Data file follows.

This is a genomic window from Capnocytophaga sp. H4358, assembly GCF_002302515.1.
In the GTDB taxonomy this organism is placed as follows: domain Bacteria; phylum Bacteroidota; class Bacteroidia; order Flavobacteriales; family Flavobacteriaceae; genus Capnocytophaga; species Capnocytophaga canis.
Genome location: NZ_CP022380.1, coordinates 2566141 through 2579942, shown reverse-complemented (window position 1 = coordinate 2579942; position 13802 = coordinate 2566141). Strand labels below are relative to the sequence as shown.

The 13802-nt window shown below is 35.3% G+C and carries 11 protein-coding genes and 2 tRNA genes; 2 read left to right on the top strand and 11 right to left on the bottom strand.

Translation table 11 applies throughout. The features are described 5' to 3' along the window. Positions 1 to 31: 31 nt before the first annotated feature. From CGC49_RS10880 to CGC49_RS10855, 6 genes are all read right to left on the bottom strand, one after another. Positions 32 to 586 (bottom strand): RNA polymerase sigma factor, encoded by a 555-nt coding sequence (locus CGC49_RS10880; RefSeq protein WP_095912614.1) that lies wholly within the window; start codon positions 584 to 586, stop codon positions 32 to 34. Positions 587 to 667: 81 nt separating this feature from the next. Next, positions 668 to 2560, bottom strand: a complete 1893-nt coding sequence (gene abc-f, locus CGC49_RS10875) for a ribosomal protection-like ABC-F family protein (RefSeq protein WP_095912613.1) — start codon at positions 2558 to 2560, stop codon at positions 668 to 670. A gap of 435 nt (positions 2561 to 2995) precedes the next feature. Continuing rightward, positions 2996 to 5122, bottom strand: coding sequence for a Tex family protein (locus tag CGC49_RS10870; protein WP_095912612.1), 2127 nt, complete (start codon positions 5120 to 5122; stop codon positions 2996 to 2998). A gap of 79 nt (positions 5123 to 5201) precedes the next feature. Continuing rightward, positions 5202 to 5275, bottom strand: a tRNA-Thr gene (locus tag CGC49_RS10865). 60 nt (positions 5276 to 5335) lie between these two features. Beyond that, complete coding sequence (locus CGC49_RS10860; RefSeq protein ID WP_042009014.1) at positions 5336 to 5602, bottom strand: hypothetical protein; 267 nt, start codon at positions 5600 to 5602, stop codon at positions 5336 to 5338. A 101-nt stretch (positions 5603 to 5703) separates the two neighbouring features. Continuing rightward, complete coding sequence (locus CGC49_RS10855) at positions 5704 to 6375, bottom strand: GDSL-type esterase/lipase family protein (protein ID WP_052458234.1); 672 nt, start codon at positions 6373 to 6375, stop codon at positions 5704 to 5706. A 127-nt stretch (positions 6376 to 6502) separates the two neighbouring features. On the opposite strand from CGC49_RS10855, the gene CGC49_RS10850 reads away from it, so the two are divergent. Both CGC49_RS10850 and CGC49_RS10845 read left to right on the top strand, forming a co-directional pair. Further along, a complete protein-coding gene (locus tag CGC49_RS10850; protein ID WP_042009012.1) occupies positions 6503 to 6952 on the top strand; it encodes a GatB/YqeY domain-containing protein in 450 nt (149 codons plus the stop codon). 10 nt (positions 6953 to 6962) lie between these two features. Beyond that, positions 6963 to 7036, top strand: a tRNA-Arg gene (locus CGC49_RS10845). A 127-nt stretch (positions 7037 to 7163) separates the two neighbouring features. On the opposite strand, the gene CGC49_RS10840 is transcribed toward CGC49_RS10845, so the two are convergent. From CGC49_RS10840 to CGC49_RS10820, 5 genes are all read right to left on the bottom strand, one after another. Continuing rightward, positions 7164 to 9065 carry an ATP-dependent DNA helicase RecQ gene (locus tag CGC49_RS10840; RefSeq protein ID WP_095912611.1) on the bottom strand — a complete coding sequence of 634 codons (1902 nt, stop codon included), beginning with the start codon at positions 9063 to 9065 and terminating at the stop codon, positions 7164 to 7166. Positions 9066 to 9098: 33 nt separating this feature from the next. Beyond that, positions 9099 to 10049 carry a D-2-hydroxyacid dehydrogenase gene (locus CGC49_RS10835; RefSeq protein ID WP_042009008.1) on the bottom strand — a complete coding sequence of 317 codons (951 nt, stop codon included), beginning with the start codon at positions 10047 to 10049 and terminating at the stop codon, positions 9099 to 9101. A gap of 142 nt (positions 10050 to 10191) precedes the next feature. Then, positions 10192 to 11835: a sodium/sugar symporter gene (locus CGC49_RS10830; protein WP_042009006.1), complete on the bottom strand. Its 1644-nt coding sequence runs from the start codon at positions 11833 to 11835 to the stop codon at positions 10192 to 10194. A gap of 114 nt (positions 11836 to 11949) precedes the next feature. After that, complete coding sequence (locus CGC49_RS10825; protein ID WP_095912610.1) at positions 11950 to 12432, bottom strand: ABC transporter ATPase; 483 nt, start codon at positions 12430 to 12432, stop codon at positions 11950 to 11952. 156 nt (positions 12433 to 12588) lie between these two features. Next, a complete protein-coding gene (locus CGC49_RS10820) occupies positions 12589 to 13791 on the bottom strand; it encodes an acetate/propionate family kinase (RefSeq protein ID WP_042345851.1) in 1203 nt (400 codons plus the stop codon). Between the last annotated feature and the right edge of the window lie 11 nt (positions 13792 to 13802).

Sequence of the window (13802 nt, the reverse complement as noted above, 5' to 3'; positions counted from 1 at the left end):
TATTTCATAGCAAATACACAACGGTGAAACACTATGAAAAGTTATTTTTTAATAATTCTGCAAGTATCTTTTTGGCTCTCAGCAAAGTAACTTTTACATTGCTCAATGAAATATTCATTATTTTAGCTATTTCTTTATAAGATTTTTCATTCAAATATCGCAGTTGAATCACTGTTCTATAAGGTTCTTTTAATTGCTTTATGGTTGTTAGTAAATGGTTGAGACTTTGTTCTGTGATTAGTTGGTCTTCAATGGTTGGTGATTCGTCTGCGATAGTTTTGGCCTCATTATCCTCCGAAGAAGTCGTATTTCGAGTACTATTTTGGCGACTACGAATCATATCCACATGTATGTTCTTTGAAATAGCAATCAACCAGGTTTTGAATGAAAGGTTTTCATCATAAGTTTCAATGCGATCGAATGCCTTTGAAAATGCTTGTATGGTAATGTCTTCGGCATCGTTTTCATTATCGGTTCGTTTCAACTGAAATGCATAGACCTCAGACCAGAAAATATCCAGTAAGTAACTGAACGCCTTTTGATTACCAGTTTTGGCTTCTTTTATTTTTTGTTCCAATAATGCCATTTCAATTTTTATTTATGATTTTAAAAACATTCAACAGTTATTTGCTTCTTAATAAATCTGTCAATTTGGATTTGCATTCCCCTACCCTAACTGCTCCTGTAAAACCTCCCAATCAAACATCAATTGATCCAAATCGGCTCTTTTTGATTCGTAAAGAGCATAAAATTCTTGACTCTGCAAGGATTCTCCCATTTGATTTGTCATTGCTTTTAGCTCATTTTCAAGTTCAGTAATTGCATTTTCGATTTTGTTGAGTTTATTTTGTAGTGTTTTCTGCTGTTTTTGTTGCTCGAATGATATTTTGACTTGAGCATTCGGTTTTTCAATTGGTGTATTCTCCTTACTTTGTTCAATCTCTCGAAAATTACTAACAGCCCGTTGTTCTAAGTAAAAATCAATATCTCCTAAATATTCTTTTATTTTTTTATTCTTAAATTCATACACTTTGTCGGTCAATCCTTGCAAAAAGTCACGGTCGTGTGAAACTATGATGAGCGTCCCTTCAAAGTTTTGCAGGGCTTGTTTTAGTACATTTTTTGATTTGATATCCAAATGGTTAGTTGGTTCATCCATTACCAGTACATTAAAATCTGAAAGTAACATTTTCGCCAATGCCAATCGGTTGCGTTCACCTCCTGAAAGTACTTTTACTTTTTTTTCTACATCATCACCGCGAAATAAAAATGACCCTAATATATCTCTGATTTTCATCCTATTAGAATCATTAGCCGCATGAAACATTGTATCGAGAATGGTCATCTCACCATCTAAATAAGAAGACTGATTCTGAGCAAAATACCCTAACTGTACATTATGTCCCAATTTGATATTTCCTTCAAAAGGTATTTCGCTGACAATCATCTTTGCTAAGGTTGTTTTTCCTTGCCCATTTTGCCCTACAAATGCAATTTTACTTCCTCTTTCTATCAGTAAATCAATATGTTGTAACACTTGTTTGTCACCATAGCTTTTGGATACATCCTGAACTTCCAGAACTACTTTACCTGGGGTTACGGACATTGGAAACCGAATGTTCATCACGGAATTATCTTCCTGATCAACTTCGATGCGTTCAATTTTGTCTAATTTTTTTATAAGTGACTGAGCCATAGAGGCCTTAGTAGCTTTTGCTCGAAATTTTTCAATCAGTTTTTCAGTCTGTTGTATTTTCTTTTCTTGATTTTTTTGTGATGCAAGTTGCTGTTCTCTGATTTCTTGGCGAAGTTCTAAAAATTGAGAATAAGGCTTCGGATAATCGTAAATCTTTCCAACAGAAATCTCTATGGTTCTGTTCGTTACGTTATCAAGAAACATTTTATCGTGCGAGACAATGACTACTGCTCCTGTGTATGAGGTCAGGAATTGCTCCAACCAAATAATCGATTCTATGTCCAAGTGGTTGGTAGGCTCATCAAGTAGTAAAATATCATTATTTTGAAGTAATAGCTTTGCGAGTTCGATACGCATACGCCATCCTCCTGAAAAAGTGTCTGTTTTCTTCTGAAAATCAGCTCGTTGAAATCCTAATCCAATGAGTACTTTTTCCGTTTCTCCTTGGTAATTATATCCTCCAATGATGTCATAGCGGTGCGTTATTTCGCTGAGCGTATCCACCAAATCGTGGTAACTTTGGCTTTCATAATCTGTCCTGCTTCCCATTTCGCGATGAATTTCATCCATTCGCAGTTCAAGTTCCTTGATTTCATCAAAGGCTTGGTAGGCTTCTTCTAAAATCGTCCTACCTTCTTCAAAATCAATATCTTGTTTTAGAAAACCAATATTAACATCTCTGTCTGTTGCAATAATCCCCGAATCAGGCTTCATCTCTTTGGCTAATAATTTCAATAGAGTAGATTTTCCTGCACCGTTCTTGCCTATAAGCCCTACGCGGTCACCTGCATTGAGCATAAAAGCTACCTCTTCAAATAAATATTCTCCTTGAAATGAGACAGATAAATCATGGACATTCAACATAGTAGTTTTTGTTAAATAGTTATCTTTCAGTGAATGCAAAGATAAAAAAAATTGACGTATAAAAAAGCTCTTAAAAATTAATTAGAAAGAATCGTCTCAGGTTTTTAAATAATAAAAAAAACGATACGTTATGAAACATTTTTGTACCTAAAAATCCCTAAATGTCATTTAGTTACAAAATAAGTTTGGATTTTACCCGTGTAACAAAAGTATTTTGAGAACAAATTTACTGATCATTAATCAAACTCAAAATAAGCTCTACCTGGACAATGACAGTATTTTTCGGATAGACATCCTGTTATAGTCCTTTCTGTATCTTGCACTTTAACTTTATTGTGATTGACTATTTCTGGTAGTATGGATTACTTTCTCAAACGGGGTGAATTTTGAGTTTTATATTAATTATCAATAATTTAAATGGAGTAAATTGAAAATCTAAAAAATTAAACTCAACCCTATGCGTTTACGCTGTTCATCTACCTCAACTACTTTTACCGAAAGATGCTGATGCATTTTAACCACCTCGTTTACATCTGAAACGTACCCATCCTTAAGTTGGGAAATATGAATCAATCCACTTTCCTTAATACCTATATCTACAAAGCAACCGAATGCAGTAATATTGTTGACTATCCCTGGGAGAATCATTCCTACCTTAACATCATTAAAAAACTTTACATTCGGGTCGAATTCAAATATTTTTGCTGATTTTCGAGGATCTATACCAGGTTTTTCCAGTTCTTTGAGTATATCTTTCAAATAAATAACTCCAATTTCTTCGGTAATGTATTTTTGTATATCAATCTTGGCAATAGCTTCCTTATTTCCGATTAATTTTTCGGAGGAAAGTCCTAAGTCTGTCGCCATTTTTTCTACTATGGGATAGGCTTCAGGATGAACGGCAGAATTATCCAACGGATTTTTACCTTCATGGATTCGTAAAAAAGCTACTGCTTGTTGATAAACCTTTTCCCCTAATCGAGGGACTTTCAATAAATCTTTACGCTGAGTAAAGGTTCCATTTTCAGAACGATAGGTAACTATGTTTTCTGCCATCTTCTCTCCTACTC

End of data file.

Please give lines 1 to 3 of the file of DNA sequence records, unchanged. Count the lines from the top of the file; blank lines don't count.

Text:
This is a genomic window from Capnocytophaga sp. H4358, assembly GCF_002302515.1.
In the GTDB taxonomy this organism is placed as follows: domain Bacteria; phylum Bacteroidota; class Bacteroidia; order Flavobacteriales; family Flavobacteriaceae; genus Capnocytophaga; species Capnocytophaga canis.
Genome location: NZ_CP022380.1, coordinates 2566141 through 2579942, shown reverse-complemented (window position 1 = coordinate 2579942; position 13802 = coordinate 2566141). Strand labels below are relative to the sequence as shown.